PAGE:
wink and nod


Senior Member
What does the phrase "wink and nod" or "wink-and-nod" mean in the following sentences?:

*So no litmus test on abortion -- except the protection of “women’s rights,” which everyone in the room understood as a reference to abortion. Obama’s pose of neutrality came with a theatrical wink and nod. Everyone got the joke.

*The original status of forces agreement, negotiated in the last days of the Bush administration, called for the withdrawal of all American troops by the end of 2011. But the agreement was reached with a wink-and-nod understanding that a politically palatable way would be found to keep a substantial American troop presence in the country after that date.
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  • Fujibei

    Senior Member
    The former is a quote from a Washington Post article of April 22, 2010. I have lost the sorce record of the latter but I am pretty sure it is from the New York Times.


    Senior Member
    English - England
    It means that the speaker was saying one thing in public, but he actually intended something rather different. The gesture of making "a nod and a wink" is a secret sign to your own supporters that tells them you're not being entirely straightforward, or you really mean something different. It's a way to reassure them using coded language that they will understand, but the general public won't.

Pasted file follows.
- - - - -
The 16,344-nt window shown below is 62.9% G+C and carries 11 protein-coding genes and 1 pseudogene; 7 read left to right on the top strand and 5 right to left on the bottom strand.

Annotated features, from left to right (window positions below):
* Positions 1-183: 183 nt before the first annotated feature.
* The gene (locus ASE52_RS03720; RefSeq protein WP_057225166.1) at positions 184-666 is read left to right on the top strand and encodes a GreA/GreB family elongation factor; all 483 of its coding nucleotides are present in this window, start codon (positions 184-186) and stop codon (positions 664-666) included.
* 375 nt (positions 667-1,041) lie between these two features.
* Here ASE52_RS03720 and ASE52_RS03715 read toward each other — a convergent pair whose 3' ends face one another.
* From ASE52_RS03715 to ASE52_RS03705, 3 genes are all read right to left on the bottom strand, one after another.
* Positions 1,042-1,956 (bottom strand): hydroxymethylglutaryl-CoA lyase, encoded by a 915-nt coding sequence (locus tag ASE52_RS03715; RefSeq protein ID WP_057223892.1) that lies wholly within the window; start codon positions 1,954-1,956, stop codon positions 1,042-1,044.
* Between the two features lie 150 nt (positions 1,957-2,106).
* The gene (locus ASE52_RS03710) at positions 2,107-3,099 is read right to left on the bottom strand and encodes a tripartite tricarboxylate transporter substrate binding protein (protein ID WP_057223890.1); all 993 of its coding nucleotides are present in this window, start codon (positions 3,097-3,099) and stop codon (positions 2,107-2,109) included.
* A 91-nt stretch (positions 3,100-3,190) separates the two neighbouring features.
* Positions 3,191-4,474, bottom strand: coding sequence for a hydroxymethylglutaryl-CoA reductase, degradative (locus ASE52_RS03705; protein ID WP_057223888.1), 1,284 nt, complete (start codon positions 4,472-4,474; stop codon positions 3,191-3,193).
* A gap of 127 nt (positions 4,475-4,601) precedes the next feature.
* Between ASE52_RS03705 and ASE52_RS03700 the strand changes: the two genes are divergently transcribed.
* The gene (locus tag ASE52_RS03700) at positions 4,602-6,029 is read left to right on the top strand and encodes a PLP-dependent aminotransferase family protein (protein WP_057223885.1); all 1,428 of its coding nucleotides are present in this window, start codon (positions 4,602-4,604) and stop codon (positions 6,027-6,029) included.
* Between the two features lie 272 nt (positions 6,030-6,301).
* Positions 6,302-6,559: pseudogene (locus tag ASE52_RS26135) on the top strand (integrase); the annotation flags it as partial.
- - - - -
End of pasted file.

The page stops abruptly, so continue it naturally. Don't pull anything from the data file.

A "theatrical" nod and wink would be one that's really obvious, so just about everybody will know what he really means - but since he doesn't actually say it outright, he can still deny saying it later if he has to.


    Senior Member
    English (England)
    "a nod and a wink"
    I was going to point out that I'd expect "a wink and a nod" (or "a nod and a wink") but not "a wink and nod" omitting the second "a". I wonder if this is a misquote in the original post, or if this is an American/British difference. Given that you are also British and write "and a nod" I wonder if it's the latter.

    Anyhow, other than that, I agree that often the meaning is as stormwreath says - but I think it doesn't always have to be so secret. "A wink and a nod" can just mean that the person was saying something tongue-in-cheek, ie not completely seriously. Particularly in the first example given I think that's the case with "everyone got the joke".


    Senior Member
    American English
    Like timpeac, I would have expected "a theatrical wink and a nod" in the first one, and " a wink-and-a-nod understanding" in the second. And I agree with his further comments.
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